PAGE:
Dutch housing minister Hugo de Jonge has reached agreement with all 12 provincial councils on plans to develop new housing over the coming eight years, but developers have described the programme as ‘unrealistic’.
In total, the Netherland’s 12 provinces have committed to building over 900,000 new homes, of which two-thirds will be classed as affordable, the minister told parliament earlier this month. ‘We are faced with the enormous task of building a total of 900,000 homes in the coming years,’ De Jonge said. ‘This requires a joint effort from governments, corporations and the private sector.’
Most of the new homes will be built in the provinces where the five big Holland Metropole cities are – Amsterdam, The Hague, Rotterdam, Utrecht and Eindhoven. Provincial and local councils will firm up the plans in localised agreements in the coming months, including ‘the specific locations, target groups, rental/purchase distribution and price categories,’ De Jonge said. ‘With this approach, we are taking back control of public housing.’
The government defines affordable housing as property with an official rental value of up to €1,000 per month or a purchase price below the national mortgage guarantee ceiling, which is currently €355,000.
Investors have already warned that the government’s plan to regulate most of the rental market in the Netherlands will reduce rather than increase supply. And developers now say that the 900,000-home project will not achieve its aims without more involvement from the private sector either.
Construction sector lobby group Bouwend Nederland said in a reaction that it had many questions about the De Jonge’s plan, pointing out that most of the planned developments are still up in the air, thanks to nitrogen and noise norms.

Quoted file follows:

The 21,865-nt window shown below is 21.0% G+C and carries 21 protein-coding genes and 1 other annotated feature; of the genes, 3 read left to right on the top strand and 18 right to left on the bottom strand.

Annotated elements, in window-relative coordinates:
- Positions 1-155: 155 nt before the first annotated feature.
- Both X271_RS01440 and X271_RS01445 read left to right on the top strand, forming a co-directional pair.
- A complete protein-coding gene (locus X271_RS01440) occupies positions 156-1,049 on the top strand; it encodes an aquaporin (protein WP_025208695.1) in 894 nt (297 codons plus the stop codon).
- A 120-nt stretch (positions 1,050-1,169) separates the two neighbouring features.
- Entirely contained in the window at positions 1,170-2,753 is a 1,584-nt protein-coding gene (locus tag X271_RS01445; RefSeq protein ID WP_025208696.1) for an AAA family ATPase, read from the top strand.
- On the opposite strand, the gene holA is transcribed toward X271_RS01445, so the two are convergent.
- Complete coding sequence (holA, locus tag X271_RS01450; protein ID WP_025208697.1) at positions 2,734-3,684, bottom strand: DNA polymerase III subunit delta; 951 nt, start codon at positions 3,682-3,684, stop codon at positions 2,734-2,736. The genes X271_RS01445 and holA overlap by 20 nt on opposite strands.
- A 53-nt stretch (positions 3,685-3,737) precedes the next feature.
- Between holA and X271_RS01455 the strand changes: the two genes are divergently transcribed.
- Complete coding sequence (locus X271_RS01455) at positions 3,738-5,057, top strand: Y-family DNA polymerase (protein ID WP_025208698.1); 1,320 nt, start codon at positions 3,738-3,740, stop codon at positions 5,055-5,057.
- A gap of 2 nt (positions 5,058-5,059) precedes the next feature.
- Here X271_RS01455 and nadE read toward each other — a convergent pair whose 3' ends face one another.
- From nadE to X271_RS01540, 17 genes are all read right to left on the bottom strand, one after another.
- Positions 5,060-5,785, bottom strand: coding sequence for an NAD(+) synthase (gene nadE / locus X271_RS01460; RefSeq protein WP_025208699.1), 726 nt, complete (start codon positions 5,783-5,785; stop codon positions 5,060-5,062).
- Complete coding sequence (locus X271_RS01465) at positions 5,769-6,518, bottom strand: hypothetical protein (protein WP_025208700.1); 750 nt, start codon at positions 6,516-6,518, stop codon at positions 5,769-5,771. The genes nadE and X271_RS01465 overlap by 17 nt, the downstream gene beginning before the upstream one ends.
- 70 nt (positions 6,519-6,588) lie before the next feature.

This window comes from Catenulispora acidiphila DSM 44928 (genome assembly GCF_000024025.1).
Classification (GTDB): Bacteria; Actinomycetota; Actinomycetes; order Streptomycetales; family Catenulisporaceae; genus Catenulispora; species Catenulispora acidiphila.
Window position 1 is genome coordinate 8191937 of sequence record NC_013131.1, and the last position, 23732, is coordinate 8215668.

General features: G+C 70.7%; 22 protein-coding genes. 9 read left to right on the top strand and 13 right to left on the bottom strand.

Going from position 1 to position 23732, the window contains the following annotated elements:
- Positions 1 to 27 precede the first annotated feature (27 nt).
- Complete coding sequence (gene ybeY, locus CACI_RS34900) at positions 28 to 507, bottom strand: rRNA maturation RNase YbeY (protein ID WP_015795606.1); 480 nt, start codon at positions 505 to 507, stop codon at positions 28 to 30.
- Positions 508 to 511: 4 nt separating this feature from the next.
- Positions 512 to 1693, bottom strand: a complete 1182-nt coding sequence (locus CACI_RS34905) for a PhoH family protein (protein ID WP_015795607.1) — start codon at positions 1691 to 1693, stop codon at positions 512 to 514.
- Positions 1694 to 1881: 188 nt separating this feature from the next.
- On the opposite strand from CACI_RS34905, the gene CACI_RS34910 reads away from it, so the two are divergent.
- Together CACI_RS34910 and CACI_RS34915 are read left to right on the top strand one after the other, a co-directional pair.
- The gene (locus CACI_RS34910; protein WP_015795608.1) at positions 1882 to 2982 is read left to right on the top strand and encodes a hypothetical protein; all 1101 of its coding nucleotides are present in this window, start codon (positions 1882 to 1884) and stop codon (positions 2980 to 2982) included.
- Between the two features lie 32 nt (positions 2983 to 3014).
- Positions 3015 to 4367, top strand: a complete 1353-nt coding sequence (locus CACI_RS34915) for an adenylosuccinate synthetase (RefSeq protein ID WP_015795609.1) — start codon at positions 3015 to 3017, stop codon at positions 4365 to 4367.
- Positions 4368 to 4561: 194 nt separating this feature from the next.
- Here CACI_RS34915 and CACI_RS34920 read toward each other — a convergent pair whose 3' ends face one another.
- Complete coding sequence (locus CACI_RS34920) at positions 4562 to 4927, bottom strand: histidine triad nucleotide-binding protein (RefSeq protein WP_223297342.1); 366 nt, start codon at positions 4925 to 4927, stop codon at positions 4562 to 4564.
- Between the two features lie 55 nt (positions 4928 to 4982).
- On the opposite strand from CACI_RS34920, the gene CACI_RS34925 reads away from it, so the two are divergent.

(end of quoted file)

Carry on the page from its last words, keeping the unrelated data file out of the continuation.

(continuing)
‘It is a great ambition… but there are many hurdles to take to make it a reality,’ said director Fries Heinis. ‘Some of the plans are concrete in the short term… but the government must involve the private sector far more than it has done so far.’
Dutch developers association Neprom described the plans as ‘unrealistic’, saying that the number of housing units is partly based on ‘plans for projects in which the housing will not be completed until well after 2030.’
Neprom chairwoman Desirée Uitzetter said that building homes is becoming increasingly expensive, partly due to the impact of the Ukraine crisis. The 900,000 figure, she said, is ‘not based on really concrete projects, but on ideas about projects.’
‘In our view the private sector has not been involved enough in making these projects concrete and achievable,’ she said. ‘That is where the pain is.’
Meanwhile, research by the construction sector’s economic institute Economisch Instituut van de Bouw suggests the housing crisis would be solved if every town or village added one or two streets of homes to its housing stock.
Small scale projects in villages and towns have the potential to add 300,000 homes to the city’s housing stock, the EIB said in a new report. In Noord Holland province, for example, where 184,000 homes will be built under De Jonge’s programme, 200,000 additional homes could be built if every town added a street, the EIB said.
Many of the projects in De Jonge’s list are ‘large, complex inner city locations, which will first need infrastructure and area-based transformation,’ EIB director Taco van Hoek said. ‘It will take years to draw up the plans, realise the infrastructure, remove existing buildings, move industry and clean up the soil,’ he said.